Clinical Presentation and Classifications

  • Filippo La TorreEmail author
  • Giuseppe Giuliani
Part of the Updates in Surgery book series (UPDATESSURG)


Despite optimization of different surgical techniques and the presence of several chemotherapy and radiotherapy protocols, pelvic colorectal cancer (CRC) recurrence remains a significant problem and a disabling psychophysical condition. Approximately 20% of patients will develop recurrence after surgery for colon cancer, whereas for patients who undergo total mesorectal excision (TME) and adjuvant or neoadjuvant therapy for rectal cancer, pelvic recurrence is estimated at between 2.6% and 32% [1]. Time from primary surgical resection to the diagnosis of recurrence can range from 12 to more than 36 months [2]. These patients have a poor prognosis and a high morbidity rate, with a median overall survival rate after diagnosis of 6–7 months if not treated. At the moment of recurrence diagnosis, 50% of patients present systemic disease. Radiotherapy associated or not with chemotherapy has a palliative purpose and can increase survival to 12–14 months [2]: in selected patients, surgical resection can be considered either as the only possibly curative treatment or as a step in multimodal treatment [2]. This chapter describes the principal clinical symptoms observed in a patient with recurrence and the primary system used to classify pelvic CRC recurrence.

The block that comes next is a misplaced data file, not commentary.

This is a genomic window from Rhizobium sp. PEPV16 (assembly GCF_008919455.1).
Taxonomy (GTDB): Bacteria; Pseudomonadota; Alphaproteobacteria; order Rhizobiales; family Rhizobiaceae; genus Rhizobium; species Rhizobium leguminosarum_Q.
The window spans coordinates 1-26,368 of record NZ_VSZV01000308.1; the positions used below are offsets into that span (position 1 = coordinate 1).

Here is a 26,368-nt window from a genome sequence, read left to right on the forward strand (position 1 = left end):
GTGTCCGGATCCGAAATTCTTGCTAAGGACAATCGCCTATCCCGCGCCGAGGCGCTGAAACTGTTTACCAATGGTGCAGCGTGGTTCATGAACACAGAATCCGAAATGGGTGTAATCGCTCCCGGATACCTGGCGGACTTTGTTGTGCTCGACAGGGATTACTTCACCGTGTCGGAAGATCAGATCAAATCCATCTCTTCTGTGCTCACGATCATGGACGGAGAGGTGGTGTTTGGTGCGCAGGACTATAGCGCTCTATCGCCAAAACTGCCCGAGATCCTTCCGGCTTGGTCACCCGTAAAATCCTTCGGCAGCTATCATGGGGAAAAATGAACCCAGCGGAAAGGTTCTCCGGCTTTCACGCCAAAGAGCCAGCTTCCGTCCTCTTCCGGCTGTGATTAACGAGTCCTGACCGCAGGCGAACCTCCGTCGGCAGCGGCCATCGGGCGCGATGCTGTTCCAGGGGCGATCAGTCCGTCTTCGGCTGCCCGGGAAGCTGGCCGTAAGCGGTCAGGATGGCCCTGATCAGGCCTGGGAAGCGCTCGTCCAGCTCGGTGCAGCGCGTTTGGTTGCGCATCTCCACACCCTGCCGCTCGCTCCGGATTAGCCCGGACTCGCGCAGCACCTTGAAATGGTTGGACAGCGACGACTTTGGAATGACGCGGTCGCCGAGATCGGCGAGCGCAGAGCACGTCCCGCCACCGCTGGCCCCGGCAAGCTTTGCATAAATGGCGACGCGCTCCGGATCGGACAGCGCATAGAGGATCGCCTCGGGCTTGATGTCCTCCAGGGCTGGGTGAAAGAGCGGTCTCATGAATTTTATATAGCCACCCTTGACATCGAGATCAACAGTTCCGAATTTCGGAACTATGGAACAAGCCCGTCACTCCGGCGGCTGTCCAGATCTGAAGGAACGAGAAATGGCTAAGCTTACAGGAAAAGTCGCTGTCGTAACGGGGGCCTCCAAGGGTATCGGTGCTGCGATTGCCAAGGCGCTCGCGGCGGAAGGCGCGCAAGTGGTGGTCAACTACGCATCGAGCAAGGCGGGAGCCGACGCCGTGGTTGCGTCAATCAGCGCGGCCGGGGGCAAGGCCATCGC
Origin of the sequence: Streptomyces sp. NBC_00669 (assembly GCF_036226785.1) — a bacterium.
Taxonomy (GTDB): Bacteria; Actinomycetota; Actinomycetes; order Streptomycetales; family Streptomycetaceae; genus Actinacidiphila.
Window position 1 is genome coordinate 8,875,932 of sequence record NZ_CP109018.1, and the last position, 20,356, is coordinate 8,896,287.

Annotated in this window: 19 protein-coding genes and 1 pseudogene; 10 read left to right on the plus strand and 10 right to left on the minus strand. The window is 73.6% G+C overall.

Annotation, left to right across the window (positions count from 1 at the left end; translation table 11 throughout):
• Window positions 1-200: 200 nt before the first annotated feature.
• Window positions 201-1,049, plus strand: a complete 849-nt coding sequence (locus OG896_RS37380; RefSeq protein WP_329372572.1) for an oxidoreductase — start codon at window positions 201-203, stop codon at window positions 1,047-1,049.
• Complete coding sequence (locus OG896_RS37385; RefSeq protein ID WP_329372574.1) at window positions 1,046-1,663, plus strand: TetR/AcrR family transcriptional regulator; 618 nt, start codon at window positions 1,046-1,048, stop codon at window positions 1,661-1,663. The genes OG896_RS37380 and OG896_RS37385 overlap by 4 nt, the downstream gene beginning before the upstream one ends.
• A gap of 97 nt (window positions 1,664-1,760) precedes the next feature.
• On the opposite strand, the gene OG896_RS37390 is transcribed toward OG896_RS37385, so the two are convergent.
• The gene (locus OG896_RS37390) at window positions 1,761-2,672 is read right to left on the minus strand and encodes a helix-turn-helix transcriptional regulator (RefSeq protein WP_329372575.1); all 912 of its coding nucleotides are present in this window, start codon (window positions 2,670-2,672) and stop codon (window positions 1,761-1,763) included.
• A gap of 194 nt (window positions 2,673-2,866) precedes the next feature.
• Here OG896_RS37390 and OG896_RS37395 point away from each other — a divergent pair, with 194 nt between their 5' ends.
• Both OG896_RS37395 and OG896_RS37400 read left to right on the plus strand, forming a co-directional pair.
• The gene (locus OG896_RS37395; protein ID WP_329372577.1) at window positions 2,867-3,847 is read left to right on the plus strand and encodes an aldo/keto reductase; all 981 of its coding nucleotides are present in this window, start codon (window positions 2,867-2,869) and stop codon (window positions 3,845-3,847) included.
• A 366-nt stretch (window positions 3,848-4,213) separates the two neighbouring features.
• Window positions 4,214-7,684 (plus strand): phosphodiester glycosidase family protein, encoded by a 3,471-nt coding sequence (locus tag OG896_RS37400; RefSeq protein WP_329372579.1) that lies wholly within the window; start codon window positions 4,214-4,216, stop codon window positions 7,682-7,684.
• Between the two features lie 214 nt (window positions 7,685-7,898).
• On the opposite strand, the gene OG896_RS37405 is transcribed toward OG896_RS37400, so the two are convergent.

Rectal Cancer Total Mesorectal Excision Peritoneal Reflection Pelvic Recurrence Lateral Pelvic Lymph Node 
These keywords were added by machine and not by the authors. This process is experimental and the keywords may be updated as the learning algorithm improves.


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© Springer-Verlag Italia 2016

Authors and Affiliations

  1. 1.Emergency Department, 3rd Department of SurgeryPoliclinico Umberto I, Sapienza University HospitalRomeItaly

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